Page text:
Somewhat uncharacteristically Pittsburgh has had five reasonably clear nights in the last two weeks. In fact, we’ve had so many nights that I actually skipped one due to fatigue. On the other nights, I have taken the opportunity to try and fine tune setting up my little observational “system” for maximum efficiency. I hesitate to say that I succeeded since the device still regularly confuses me. But with my captured images as evidence, I will say that I’ve managed to improve what I can see by a substantial margin over the last couple of months. All this, plus a surprise.
There are three parts to the puzzle:
Mount setup, especially polar alignment.
Picking the right effective focal length.
Setting up the computer for image capture.
Mount and Alignment
The first two go hand in hand. So we will cover them in an interleaved fashion. It is axiomatic that the performance of the mount determines the focal length you can use. Since I am cheap, I bought an inexpensive Celestron mount (the CG-5) with relatively crude mechanics. This means that it has rather large tracking errors which would be magnified greatly by a long focal length. In addition, I am lazy so I have not set up an autoguider to correct those tracking errors. This means:
I should use the shortest focal length that I can get away with.
I should set up the mount as well as possible (within the constraints of not having a permanent position) to minimize tracking errors created by misalignment and such.
My telescope has an aperture of 200mm and a native focal length of around 2000mm (F10). After playing with many combinations, I decided that for my telescope while the image scale at F5 (1000mm) was pleasing, especially with smaller objects, the mount just could not track well enough. So, I finally settled on a setup that gives me F3.5 (around 700mm).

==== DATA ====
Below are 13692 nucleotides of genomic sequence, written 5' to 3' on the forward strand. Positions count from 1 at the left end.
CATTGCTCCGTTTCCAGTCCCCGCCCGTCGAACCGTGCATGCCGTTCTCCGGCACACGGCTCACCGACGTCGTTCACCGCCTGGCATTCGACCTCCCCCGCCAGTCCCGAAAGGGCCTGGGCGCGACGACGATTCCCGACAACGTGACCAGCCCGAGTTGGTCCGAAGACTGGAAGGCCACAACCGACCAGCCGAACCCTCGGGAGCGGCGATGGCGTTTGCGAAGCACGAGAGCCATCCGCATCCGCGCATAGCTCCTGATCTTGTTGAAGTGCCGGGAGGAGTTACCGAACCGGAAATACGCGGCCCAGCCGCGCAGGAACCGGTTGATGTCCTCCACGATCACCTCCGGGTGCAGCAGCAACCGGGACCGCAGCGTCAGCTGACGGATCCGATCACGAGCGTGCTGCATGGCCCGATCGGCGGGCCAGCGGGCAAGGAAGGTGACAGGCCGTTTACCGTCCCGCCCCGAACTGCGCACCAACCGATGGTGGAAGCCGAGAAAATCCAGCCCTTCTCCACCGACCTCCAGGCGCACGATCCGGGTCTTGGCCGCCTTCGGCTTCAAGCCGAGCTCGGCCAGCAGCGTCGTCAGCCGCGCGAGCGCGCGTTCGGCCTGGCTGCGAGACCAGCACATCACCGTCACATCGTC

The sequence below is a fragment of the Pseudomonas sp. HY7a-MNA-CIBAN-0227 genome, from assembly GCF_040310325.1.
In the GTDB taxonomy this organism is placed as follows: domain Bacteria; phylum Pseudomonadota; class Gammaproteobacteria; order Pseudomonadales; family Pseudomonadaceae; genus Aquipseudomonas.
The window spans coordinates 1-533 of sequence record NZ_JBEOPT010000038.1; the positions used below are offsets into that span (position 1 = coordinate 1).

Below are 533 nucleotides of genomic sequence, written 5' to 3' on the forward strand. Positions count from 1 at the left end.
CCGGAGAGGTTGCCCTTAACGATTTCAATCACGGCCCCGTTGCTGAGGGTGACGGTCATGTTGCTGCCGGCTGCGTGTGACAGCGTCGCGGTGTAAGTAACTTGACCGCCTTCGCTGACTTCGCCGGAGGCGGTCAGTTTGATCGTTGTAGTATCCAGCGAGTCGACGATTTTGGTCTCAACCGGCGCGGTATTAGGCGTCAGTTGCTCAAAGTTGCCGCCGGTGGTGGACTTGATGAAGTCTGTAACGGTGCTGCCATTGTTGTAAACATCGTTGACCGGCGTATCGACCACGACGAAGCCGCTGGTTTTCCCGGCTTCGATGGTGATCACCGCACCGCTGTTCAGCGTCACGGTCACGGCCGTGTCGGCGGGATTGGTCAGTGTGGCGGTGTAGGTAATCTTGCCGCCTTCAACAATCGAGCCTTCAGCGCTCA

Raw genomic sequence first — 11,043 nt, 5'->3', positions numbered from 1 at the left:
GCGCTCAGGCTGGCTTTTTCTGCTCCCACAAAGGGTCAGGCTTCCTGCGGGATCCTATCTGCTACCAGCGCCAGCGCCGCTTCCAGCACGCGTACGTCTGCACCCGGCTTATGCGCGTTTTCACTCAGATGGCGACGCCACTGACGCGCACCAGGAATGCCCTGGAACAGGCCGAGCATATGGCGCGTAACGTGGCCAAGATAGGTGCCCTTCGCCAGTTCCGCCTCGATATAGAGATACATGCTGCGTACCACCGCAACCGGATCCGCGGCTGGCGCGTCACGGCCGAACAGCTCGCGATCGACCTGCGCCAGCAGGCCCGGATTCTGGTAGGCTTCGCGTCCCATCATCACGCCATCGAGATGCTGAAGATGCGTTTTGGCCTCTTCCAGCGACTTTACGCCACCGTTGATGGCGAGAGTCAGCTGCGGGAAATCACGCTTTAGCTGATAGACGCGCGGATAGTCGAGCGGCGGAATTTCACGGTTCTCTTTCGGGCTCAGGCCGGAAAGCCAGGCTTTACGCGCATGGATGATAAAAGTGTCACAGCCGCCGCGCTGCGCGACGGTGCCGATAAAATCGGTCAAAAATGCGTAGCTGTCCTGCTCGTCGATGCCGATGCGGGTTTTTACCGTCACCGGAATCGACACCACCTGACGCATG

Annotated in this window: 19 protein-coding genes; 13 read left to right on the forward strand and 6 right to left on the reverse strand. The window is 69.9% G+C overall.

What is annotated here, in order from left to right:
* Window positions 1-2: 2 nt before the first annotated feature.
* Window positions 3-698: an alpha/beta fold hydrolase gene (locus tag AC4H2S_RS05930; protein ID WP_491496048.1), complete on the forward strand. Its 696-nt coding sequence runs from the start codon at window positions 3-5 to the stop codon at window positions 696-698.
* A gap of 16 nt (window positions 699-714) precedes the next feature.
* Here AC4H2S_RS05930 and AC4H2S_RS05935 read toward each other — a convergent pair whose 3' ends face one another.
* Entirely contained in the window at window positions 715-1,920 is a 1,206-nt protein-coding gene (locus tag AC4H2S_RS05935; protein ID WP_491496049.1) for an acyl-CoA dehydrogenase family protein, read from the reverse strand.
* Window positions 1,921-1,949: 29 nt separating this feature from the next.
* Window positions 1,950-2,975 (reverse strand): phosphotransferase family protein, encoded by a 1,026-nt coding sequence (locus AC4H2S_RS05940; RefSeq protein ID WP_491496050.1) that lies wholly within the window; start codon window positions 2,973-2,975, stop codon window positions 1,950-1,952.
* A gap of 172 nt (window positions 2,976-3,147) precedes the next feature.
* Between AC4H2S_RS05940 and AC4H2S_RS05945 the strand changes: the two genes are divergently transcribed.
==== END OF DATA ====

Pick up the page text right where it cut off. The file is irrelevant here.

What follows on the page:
The following images of the galaxy M51 illustrate the difference in image scale and tracking quality: First, at F3:
Second, at F3.5 to F4:
Finally, at F5 or a bit more:
The shot at F3 has way too much vignetting to really be usable. At F3.5 things are a lot better. The tracking is a tiny bit worse, but still tolerable. You can see a lot of detail in the object. Finally, at F5 the object is a nicer size, but we are right on the edge of what the mount can manage without guiding. The stars are a bit fat and the detail in the object can get blurred.
The second half of the mount performance equation is how well we set the mount up in the first place. Recall that the general scheme goes like this:
Set up the mount on the patio. Point the leg of the tripod under the polar axis roughly north.
Put the scope on the mount and balance.
When it is dark enough, turn the telescope sideways so you can look through the hole in the polar axis. Adjust the mount until you can see Polaris in the hole.
Plug the mount in and do a pointing alignment. The mount will point at 2 stars in one side of the sky and up to 4 on the other side.
Try to end step four on a star near the meridian and fairly high in the sky. Use this star to run the polar alignment software in the mount. While this seems simple enough in principle, the mechanics of the mount and the temperamental nature of the software make every night a new adventure. Here are my tips for making your setup a less stressful experience. Note that these tips are by no means a complete method for foolproof setup. I still find that every other time I go out something weird happens and I throw my hands up in frustration. I find that it’s better to go out expecting the to do the alignment twice, because you will anyway.